And the paradox is that sinners hear this as no freedom and imprisonment whereas in truth it is joy for us as we: 1. try and understand that this brings joy to Jesus ‘that my joy be in you’, and 2. joy to ourselves ‘that your joy may be full’. The life that has received God’s love in Jesus and wants to share that love with the world by looking to serve and do what is the loving thing is a life that can know true joy. Who doesn’t smile when we see kindness extended between people? Who isn’t uplifted when we see people help others and not for gain? We know this sort of lifestyle is good but we fear it in the long term; that it can’t be sustained – because we’re not perfect; and it shouldn’t be sustained – because people might become lazy and dependent on us. That misses the point for what abiding in Jesus calls us to do is to do the loving thing for others – to sacrifice – and that may mean saying ‘Yes, I’ll help you’ and helping, serving, whatever – but it might also mean saying ‘No, I won’t help you as you want but I’ll help you another way’ – and that might mean by making them be accountable for their actions. When we were in the Outback people would come to our house regularly for handouts – always wanting money. We didn’t give money – except on one occasion when Charlotte did – but we gave food, water, rides, bought a bus ticket or two – whatever we thought was what was best to give and not usually what they asked for and I think we did the loving thing each time.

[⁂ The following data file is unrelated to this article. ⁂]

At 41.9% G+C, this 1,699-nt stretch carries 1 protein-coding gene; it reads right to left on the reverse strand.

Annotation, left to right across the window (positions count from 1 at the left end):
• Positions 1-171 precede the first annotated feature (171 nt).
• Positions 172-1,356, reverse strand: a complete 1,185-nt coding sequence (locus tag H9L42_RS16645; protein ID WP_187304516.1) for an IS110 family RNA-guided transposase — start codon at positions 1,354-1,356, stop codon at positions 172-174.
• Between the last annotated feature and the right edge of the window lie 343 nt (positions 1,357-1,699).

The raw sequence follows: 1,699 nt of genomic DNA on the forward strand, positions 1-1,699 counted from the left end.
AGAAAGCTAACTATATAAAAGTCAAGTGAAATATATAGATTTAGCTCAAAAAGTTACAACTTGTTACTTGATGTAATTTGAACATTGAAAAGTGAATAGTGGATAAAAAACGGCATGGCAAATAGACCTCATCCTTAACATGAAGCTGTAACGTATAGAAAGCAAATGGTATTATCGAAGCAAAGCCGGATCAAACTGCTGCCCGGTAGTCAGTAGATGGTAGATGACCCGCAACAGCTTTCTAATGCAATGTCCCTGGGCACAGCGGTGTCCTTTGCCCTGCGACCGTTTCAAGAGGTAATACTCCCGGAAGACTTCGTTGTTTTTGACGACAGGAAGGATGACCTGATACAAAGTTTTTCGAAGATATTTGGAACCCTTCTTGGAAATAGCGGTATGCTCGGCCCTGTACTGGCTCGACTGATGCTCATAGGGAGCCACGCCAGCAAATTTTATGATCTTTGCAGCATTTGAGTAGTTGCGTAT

There is no limit here except what is best for the other. And that means that it just might happen that the ultimate sacrifice is what is required for those around you. I don’t know what the context would be – though this verse ‘Greater love has no man than this …’ is often used in military contexts – but Jesus is pointing out that love – sacrificial love – is unbounded and unfettered – so that not even death can intimidate it.